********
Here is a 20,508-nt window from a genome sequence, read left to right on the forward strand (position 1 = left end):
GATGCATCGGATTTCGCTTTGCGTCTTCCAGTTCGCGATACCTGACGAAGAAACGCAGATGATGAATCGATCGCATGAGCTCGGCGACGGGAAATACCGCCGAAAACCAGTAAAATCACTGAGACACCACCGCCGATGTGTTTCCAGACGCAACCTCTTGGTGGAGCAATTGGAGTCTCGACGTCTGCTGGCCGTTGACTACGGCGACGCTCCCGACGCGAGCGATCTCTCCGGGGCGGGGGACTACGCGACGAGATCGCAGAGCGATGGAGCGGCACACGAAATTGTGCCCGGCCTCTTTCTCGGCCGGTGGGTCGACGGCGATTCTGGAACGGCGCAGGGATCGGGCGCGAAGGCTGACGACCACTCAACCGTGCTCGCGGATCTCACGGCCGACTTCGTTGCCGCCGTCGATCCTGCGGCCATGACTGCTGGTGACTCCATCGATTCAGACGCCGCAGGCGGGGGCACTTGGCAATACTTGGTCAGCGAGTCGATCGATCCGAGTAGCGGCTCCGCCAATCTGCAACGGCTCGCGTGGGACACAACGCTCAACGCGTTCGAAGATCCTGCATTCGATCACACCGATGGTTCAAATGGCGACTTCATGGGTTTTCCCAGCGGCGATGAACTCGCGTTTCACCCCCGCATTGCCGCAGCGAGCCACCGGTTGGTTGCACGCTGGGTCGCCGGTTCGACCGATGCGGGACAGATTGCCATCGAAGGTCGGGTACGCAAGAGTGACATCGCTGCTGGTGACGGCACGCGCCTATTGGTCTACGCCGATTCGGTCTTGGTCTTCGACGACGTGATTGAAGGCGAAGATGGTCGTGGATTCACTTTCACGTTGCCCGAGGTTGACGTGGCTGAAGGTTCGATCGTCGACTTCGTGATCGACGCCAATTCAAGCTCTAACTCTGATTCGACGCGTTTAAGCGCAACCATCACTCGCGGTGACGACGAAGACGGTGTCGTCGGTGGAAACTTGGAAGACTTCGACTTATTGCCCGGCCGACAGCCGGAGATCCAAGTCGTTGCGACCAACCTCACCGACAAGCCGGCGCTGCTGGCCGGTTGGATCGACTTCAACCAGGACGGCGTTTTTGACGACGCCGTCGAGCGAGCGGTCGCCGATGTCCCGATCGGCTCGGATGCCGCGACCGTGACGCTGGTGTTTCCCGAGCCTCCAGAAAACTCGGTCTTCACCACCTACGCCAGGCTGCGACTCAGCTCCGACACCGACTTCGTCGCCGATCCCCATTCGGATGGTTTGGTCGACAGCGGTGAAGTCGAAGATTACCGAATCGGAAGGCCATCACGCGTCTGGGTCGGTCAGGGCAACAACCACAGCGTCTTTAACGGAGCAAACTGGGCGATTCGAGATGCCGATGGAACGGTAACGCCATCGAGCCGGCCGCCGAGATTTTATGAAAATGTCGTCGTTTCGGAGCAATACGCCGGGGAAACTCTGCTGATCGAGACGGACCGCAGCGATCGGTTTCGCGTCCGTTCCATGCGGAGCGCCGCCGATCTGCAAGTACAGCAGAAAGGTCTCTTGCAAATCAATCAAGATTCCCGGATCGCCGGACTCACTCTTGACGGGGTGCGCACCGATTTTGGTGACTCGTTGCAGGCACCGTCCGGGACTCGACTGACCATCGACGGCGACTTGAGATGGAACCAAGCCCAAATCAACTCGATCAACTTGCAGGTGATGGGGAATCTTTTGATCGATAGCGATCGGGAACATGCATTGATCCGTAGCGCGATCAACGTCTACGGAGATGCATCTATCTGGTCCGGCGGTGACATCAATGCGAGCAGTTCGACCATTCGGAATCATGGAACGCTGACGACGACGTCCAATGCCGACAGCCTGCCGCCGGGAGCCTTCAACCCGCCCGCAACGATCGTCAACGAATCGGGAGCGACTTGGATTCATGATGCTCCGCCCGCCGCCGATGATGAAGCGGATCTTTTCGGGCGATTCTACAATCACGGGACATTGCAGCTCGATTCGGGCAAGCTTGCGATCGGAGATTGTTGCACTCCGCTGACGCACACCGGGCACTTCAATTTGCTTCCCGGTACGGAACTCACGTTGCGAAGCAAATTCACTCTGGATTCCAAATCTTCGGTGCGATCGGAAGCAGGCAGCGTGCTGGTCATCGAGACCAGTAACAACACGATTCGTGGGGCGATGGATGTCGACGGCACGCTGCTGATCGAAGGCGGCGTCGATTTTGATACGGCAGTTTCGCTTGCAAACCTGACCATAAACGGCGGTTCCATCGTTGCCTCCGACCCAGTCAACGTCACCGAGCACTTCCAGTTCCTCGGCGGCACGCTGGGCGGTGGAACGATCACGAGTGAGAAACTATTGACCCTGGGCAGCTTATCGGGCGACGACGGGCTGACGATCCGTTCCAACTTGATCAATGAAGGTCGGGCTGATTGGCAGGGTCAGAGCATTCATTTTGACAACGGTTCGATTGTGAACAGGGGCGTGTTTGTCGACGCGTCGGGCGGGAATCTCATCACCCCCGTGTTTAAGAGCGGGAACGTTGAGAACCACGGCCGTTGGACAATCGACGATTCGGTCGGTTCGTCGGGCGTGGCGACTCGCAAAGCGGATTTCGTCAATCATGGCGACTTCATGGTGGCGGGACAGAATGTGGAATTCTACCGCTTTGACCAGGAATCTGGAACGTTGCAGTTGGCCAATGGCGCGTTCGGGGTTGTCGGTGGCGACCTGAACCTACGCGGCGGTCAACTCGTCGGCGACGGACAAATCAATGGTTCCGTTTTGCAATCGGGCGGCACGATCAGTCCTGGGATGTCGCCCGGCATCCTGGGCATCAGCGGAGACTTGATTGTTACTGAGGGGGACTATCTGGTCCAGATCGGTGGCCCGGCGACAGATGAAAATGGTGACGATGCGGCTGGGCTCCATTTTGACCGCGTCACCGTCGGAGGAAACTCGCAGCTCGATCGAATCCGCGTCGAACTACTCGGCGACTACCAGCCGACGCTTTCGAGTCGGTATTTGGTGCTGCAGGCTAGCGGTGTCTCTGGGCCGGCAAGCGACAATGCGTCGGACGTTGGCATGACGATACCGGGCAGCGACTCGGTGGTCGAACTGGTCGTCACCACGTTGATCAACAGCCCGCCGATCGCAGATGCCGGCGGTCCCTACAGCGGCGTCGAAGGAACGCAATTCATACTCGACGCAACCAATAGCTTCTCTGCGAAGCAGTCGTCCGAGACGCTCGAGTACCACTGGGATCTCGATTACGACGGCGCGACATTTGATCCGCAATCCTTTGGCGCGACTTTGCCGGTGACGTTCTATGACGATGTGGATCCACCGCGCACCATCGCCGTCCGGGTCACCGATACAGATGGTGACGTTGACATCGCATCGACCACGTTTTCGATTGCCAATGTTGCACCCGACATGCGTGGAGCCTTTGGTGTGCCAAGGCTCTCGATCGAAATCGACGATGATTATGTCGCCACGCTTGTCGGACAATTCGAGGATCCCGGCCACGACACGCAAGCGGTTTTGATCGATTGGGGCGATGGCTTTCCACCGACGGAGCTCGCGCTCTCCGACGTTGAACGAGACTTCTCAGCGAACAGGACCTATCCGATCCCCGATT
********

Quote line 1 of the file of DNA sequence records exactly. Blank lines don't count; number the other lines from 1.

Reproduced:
Here is a 20,508-nt window from a genome sequence, read left to right on the forward strand (position 1 = left end):